By Consumers for Quality Care, on July 27, 2022
For Immediate Release
July 27, 2022
Michigan Voters Prioritize Lowering Out-of-Pocket Health Costs According to New Research
67% of Michigan Voters Say the Costs of Health Care are Going up More than Other Things They Need
Lansing, Michigan – A new survey of Michigan voters from Impact Research and EPIC-MRA reveals voters see high out-of-pocket costs as the biggest issue in the state’s health care system. Michiganders are ready to support politicians who make lowering out-of-pocket costs a priority. Read more about the survey here.
“High health care costs and the unpredictability of what people must pay out-of-pocket are weighing on Michigan voters,” said the Hon. Donna Christensen, CQC board member, physician, and former Member of Congress. “Patients are facing thousands of dollars in medical debt that often goes into collections, as Michiganders with insurance are being hit with rapidly rising deductibles, premiums, and other out-of-pocket costs when they go to their doctor, the hospital or pharmacy. Action from our lawmakers is overdue: it’s time for them to prioritize lowering costs and improving access to quality care. It’s time for insurance to act like insurance.”
Michiganders’ number one concern when it comes to health care is that out-of-pocket costs are too high, and deductibles are the costs that people struggle with the most, followed by monthly premiums. Eighty-nine percent of Michigan voters believe it is more important now than ever that insurance cover mental health care, but more than half (58%) think it is difficult to find mental health providers that are affordable or covered by insurance.
More insights from the research include:
- 67% agree that the costs of health care are going up more than other things they need.
- By more than a 2-to-1 margin, voters’ main concern in health care is that out-of-pocket costs are too high (35%).
- A large majority of voters (84%) think there are problems with the state’s health care.
- Deductibles are the biggest specific pain point when it comes to cost (38%), especially for those with private insurance (44%).
- Half of voters (50%) have either had their household finances seriously affected by medical debt or are close with someone who has.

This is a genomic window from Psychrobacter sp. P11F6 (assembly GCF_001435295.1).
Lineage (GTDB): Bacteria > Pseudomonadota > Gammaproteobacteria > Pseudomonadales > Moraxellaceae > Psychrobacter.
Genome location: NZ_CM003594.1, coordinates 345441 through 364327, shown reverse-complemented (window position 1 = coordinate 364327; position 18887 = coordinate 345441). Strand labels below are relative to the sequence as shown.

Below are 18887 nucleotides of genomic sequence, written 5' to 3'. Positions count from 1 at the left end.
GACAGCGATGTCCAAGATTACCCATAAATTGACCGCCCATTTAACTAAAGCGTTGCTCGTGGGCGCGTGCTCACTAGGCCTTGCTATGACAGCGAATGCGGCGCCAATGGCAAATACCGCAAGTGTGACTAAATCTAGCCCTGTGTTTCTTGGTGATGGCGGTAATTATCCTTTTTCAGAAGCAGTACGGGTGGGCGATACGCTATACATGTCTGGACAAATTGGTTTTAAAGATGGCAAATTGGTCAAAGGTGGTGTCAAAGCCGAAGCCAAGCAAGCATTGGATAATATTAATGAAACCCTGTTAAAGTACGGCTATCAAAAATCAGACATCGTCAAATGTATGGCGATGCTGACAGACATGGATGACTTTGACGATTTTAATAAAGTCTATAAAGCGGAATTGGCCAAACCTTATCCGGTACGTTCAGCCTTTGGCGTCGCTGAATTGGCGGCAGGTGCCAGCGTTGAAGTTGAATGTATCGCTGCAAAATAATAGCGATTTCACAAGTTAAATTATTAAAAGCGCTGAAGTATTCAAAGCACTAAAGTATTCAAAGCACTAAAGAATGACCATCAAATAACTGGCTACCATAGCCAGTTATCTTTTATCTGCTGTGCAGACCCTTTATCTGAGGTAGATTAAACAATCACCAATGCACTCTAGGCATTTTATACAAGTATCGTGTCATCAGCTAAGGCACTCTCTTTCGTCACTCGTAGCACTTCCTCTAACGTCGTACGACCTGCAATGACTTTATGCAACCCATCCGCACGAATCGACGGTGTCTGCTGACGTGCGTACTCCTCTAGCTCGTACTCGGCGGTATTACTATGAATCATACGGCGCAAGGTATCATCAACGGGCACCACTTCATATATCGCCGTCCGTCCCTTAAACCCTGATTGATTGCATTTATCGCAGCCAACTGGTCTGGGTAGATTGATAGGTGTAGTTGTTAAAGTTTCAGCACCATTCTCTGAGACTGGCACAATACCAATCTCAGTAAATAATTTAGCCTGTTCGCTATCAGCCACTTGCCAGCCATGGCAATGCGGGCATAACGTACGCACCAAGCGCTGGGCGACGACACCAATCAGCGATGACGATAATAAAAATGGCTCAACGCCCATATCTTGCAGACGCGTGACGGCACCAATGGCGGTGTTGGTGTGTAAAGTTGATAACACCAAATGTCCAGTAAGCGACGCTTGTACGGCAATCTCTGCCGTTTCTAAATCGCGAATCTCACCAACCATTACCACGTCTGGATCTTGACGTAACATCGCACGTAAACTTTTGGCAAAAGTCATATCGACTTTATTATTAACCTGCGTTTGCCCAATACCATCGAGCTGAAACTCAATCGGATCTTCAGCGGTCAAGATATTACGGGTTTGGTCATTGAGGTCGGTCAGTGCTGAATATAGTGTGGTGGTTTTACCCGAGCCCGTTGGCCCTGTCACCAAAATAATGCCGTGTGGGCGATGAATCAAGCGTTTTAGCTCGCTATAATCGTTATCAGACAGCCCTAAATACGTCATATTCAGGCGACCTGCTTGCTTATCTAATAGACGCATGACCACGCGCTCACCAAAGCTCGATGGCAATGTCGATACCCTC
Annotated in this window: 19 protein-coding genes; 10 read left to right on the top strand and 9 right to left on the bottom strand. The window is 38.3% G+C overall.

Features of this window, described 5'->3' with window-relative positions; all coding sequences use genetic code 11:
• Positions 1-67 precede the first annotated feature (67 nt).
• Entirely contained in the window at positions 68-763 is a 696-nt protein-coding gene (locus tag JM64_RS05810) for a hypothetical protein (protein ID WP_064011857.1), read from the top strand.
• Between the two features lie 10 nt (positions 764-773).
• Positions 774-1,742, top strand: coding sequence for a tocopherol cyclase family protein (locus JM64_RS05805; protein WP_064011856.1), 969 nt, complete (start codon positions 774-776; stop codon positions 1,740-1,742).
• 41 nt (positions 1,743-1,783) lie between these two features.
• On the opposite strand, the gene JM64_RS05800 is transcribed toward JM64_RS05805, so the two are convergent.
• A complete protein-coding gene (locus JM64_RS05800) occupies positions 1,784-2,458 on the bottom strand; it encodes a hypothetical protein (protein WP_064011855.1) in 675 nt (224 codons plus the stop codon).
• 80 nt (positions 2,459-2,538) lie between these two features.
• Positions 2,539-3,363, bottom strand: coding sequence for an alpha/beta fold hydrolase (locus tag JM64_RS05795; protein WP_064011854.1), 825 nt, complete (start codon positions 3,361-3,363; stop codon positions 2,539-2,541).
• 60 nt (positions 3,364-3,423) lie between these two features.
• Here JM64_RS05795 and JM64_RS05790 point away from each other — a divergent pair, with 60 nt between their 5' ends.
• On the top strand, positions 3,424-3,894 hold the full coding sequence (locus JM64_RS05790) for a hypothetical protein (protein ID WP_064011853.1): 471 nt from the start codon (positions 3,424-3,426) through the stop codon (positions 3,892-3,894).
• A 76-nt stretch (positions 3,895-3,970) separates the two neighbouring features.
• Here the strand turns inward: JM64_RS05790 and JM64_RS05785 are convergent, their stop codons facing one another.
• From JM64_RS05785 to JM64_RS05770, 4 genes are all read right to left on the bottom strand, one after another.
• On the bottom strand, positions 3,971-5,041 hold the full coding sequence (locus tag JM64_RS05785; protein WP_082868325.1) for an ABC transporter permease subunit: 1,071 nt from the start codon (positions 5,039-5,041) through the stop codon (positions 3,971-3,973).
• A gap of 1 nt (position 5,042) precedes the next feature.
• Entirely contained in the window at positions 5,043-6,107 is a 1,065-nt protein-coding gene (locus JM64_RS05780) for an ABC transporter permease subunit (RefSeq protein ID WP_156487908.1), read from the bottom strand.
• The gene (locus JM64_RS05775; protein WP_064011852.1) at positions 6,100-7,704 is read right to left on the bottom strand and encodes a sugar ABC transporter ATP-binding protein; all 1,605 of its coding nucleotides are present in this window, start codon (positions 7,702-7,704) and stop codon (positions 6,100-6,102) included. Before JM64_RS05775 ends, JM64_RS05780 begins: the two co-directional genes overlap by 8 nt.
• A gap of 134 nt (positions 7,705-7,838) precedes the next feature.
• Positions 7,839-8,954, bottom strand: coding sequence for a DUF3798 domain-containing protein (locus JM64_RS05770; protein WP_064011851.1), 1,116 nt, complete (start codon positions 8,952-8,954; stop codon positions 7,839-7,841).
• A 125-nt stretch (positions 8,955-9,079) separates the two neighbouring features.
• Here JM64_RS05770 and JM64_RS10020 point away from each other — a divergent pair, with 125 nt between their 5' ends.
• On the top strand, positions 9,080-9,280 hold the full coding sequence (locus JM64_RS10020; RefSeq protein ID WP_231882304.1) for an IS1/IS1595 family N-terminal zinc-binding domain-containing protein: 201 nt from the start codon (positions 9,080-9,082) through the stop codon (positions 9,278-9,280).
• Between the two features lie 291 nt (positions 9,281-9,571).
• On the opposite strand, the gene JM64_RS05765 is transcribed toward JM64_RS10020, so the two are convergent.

- 58% of voters agree it’s difficult to find mental health providers that are covered by insurance.
Michiganders want their elected officials to take action to lower out-of-pocket health care costs. More than 7-in-10 voters (73%) say they are more likely to support a candidate who makes reducing health care costs their top priority, including strong majorities of persuadable voters (63%) and Independents (54%).
When it comes to lowering health care costs, Michigan voters think the following measures would be effective:
- Capping insurance deductibles at a level that is low enough that people don’t go into debt when getting the health care they need (64%).
- Capping the amount health insurers can charge patients overall (66%).
- Requiring health insurers and pharmacy benefit managers to pass the rebates or discounts they receive from drug companies on to patients (68%).
Michigan voters also support policies that increase access to health care, including expanding mental health care and mental health prescription drugs (82% support).
“It’s clear that Michigan voters are feeling the effects of rising out-of-pocket costs and want to see lawmakers act to address the medical debt that many are facing,” said Bernie Porn, President of EPIC-MRA. “Our poll shows that voters in the state are looking for sensible solutions to improve coverage and lower costs.”
The Impact Research/EPIC-MRA poll on behalf of CQC was conducted June 15-20, 2022. The online survey sampled 609 registered voters in Michigan. Overall results were weighted to reflect the composition of registered voters in the state.
About Consumers for Quality Care
Consumers for Quality Care (CQC) is a coalition of advocates and former policymakers working to provide a voice for patients in the health care debate as they demand better care. CQC is led by a board of directors that includes the Honorable Donna Christensen, physician and former Member of Congress; Jim Manley, former senior advisor to Senators Edward Kennedy and Harry Reid; Jason Resendez, community advocate and health care strategist; and Mary L. Smith, former CEO of Indian Health Service.